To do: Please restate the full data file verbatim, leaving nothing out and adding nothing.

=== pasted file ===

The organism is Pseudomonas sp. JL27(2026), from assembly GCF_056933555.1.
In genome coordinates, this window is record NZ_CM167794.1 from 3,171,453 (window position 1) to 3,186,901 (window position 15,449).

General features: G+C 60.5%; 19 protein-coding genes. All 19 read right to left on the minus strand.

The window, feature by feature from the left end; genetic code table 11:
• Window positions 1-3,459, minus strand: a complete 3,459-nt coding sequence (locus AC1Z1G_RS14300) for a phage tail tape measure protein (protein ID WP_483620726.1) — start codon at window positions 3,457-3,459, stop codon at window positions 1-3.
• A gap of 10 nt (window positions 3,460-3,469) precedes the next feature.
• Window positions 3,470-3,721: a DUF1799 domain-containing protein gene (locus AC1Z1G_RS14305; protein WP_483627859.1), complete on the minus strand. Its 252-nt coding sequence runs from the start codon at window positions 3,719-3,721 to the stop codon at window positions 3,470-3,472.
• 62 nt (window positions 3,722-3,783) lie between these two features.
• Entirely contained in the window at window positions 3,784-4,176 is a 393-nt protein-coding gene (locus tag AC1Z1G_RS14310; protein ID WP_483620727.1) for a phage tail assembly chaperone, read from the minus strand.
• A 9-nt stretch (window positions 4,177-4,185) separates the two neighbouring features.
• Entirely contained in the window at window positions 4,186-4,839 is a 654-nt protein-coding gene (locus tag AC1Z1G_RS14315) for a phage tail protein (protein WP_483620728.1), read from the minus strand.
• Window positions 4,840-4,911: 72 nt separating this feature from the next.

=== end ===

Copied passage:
The organism is Pseudomonas sp. JL27(2026), from assembly GCF_056933555.1.
In genome coordinates, this window is record NZ_CM167794.1 from 3,171,453 (window position 1) to 3,186,901 (window position 15,449).

General features: G+C 60.5%; 19 protein-coding genes. All 19 read right to left on the minus strand.

The window, feature by feature from the left end; genetic code table 11:
• Window positions 1-3,459, minus strand: a complete 3,459-nt coding sequence (locus AC1Z1G_RS14300) for a phage tail tape measure protein (protein ID WP_483620726.1) — start codon at window positions 3,457-3,459, stop codon at window positions 1-3.
• A gap of 10 nt (window positions 3,460-3,469) precedes the next feature.
• Window positions 3,470-3,721: a DUF1799 domain-containing protein gene (locus AC1Z1G_RS14305; protein WP_483627859.1), complete on the minus strand. Its 252-nt coding sequence runs from the start codon at window positions 3,719-3,721 to the stop codon at window positions 3,470-3,472.
• 62 nt (window positions 3,722-3,783) lie between these two features.
• Entirely contained in the window at window positions 3,784-4,176 is a 393-nt protein-coding gene (locus tag AC1Z1G_RS14310; protein ID WP_483620727.1) for a phage tail assembly chaperone, read from the minus strand.
• A 9-nt stretch (window positions 4,177-4,185) separates the two neighbouring features.
• Entirely contained in the window at window positions 4,186-4,839 is a 654-nt protein-coding gene (locus tag AC1Z1G_RS14315) for a phage tail protein (protein WP_483620728.1), read from the minus strand.
• Window positions 4,840-4,911: 72 nt separating this feature from the next.